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Spent Fuel Storage and Transportation Sub-Arena

Spent fuel storage and transportation comprises one of three sub-arenas that the staff of the U.S. Nuclear Regulatory Commission (NRC) identified in considering which areas of the waste management arena to target for greater use of risk information. This page summarizes the following aspects of this sub-arena:

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Utilize risk information on a case-by-case basis to prioritize and address regulatory initiatives in spent fuel storage and radioactive materials transportation.

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SECY-99-100 and SECY-04-0182, as well as the related staff requirements memorandum (SRM), provide the conceptual framework for risk-informing the NRC's waste activities. Guidance on how to apply this framework is provided in "Risk-Informed Decision-Making for Material and Waste Applications". In particular, individual risk-informed applications must meet the established screening criteria.

In this subarena, the NRC staff is limited in its ability to risk-inform the agency's regulatory activities because it is not cost-beneficial to perform risk-assessment of each of the numerous storage or transport designs. As a result, the agency has conducted (or sponsored) risk assessments for a few selected designs. In addition, the staff may apply risk assessments to specific activities on a case-by-case basis, provided that the screening criteria are met. For example, the staff has completed and documented a pilot study PRA of a dry cask storage facility, and determined that the risk from that facility was negligibly small.

The goal described below meets the screening criterion for cost/benefit by assessing risk impacts by judgment.

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The staff has established the following goal for risk-informed and performance-based activities in this subarena:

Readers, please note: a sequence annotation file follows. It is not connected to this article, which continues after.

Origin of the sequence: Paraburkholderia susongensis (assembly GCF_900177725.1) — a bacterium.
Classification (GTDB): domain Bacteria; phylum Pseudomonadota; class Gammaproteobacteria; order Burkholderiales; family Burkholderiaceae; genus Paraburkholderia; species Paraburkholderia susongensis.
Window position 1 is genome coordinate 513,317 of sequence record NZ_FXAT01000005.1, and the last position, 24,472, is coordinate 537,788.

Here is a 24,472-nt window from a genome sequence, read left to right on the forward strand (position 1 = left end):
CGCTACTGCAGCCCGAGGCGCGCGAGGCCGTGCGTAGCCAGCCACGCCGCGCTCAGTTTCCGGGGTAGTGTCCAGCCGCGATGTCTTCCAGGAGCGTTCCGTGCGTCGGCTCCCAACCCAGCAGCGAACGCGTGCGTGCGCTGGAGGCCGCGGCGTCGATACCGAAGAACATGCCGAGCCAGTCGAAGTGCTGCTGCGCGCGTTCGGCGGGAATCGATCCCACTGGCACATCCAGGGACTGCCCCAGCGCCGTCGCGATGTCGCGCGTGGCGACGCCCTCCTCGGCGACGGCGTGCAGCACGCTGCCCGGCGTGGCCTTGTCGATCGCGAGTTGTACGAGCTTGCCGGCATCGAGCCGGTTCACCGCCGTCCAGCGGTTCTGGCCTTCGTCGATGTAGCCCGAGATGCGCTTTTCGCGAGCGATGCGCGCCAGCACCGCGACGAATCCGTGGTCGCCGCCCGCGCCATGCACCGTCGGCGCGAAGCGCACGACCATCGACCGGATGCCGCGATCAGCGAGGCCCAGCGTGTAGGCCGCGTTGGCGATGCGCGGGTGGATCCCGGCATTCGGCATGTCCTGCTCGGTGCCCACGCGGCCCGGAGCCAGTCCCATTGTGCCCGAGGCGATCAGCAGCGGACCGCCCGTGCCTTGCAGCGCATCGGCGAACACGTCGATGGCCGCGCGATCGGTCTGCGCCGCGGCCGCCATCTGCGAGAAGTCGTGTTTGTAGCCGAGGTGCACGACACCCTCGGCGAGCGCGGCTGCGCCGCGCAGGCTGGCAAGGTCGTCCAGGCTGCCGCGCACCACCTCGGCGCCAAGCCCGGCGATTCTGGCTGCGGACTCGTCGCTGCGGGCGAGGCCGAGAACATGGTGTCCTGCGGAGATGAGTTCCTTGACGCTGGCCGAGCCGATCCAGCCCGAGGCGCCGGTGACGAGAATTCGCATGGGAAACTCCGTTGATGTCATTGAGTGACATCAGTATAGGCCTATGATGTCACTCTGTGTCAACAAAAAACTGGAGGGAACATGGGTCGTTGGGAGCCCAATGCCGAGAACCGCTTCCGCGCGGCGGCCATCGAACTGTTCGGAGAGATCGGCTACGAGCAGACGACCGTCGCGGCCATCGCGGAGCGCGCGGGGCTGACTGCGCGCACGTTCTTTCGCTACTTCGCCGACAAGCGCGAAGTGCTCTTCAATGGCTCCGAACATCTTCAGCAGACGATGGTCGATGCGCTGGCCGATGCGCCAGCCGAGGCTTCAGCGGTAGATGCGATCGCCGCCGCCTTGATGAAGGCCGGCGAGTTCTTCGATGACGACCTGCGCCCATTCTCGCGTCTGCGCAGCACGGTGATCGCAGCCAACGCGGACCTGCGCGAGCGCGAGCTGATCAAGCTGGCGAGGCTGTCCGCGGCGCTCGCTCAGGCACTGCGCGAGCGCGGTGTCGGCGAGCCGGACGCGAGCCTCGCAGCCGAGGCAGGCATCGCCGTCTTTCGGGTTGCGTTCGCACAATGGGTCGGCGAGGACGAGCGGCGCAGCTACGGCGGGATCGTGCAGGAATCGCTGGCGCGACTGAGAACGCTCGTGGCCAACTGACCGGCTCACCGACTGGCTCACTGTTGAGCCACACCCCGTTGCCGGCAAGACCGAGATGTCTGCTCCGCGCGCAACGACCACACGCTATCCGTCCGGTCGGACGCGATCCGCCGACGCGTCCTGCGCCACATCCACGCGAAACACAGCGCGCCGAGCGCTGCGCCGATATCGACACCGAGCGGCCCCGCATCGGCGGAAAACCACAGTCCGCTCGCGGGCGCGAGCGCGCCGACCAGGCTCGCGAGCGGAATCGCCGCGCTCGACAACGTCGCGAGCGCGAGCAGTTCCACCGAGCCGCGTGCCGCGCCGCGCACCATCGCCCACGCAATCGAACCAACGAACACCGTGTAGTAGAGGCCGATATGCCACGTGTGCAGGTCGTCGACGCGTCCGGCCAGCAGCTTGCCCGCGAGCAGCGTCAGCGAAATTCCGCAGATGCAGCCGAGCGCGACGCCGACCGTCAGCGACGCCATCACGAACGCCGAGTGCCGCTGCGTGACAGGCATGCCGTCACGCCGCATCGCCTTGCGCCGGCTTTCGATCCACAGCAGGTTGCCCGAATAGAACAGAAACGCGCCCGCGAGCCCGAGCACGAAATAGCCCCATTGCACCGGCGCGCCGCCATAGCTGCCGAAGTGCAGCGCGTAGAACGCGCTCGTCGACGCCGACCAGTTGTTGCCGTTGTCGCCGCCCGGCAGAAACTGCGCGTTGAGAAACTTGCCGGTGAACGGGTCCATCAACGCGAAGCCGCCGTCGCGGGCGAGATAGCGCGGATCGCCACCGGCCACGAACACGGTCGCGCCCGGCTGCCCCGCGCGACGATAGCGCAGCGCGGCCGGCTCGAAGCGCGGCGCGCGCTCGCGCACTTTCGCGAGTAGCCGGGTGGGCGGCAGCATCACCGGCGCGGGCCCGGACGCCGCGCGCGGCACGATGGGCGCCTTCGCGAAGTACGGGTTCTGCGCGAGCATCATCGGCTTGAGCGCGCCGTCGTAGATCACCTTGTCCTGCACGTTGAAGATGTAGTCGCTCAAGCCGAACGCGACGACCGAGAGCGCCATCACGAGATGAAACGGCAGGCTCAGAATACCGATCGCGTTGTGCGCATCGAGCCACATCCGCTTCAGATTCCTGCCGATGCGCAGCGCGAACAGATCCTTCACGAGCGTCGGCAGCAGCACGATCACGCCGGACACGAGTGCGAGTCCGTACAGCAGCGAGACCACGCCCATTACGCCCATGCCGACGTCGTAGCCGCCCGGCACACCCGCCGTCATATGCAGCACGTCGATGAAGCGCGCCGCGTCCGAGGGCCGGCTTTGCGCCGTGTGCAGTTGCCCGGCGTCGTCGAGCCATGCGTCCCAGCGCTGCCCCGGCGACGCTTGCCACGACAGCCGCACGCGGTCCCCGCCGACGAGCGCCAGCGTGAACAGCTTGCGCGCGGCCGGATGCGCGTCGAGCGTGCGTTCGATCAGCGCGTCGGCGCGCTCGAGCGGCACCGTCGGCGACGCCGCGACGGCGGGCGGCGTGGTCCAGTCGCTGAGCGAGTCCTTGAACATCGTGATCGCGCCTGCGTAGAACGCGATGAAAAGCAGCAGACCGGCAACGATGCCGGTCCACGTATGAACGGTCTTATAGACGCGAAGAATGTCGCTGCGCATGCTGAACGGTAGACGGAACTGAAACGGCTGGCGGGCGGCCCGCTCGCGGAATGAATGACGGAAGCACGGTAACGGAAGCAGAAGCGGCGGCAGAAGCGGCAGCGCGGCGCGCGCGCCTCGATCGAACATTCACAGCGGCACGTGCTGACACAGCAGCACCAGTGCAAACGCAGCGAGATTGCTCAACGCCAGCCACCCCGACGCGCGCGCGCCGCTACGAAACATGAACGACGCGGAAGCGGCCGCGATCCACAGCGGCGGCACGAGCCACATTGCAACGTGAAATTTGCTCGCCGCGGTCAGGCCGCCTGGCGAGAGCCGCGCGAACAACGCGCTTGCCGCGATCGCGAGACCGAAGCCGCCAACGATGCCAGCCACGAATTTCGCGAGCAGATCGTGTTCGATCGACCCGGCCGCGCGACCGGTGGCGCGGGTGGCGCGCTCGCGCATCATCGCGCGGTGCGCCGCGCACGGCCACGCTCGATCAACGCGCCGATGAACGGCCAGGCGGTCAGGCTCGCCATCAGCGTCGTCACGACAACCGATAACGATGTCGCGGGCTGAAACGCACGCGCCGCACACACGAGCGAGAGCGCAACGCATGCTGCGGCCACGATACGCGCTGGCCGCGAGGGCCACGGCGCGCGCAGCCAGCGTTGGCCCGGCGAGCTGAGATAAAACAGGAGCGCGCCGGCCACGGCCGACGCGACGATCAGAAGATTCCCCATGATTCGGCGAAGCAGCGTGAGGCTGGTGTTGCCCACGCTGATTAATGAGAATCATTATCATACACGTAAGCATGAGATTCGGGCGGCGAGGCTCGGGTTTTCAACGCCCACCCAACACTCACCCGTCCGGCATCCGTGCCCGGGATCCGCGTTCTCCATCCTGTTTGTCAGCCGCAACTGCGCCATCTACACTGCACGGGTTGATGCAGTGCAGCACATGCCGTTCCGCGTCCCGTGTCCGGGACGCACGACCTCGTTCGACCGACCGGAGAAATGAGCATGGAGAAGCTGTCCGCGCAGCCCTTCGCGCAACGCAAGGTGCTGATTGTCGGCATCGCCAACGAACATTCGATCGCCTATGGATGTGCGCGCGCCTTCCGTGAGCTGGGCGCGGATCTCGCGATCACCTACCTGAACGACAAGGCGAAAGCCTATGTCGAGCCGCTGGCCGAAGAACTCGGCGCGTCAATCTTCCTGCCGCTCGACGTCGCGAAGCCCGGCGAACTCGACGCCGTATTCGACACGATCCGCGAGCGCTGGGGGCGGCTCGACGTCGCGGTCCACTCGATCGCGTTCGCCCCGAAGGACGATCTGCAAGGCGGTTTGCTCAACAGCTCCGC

• Produce updated versions of NUREG-1536, "Standard Review Plan for Dry Cask Storage Systems," and NUREG-1567, "Standard Review Plan for Spent Fuel Dry Storage Facilities."

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List of Risk-Informed and Performance-Based Activities

This list shows the ongoing licensing initiatives, projects, and activities that the staff of the U.S. Nuclear Regulatory Commission (NRC) has targeted for greater use of risk information in the Spent Fuel Storage and Transportation Sub-Arena within the Waste Management Arena:

Regulatory Framework for Spent Fuel Storage and Transportation

Summary Description

The goal of this effort was to develop a framework for spent fuel storage to enable the staff to perform a more risk-informed regulatory review, improve guidance, streamline casework activities, help assess 10 CFR 72.48 changes, and evaluate requests for exemptions to the regulation while maintaining appropriate margins of safety and security. NMSS/DSFM developed a scoping and implementation plan for risk-informing storage regulatory activities. Several tasks in this plan have been completed. These include identifying applicable risk information and defining the application of defense-in-depth for dry cask storage.

FY 2015

After meetings with internal and external stakeholders and consideration of the relatively low risk of dry cask storage based on previously conducted industry and NRC probabilistic risk assessments, the NRC decided to develop a graded approach primarily based on safety functions and defense-in-depth considerations.

FY 2016

The staff continued to work with internal and external stakeholders on developing a graded approach.

FY 2017

As a continuation of the efforts to improve efficiency, the staff and industry developed a set of graded-approach criteria to evaluate licensing requirements in the technical specifications and Certificate of Compliance to determine what information can be relocated to the final safety analysis report (FSAR) or removed. Licensing information appropriate for the FSAR can be evaluated for change by the more efficient 10 CFR 72.48 change process. TN Americas, LLC, submitted a pilot amendment application to test this improvement process.

Risk-Informed Basis

As shown in existing probabilistic risk assessment studies, the risk associated with dry cask storage is very low. The NRC's graded approach to improve the dry cask storage regulatory process takes into consideration quantitative and qualitative risk insights, as well as, qualitative evaluations that rely on safety functions, defense-in-depth, and engineering judgement, while also maintaining safety and security and ensuring that the associated regulatory requirements are met.

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Page Last Reviewed/Updated Wednesday, May 09, 2018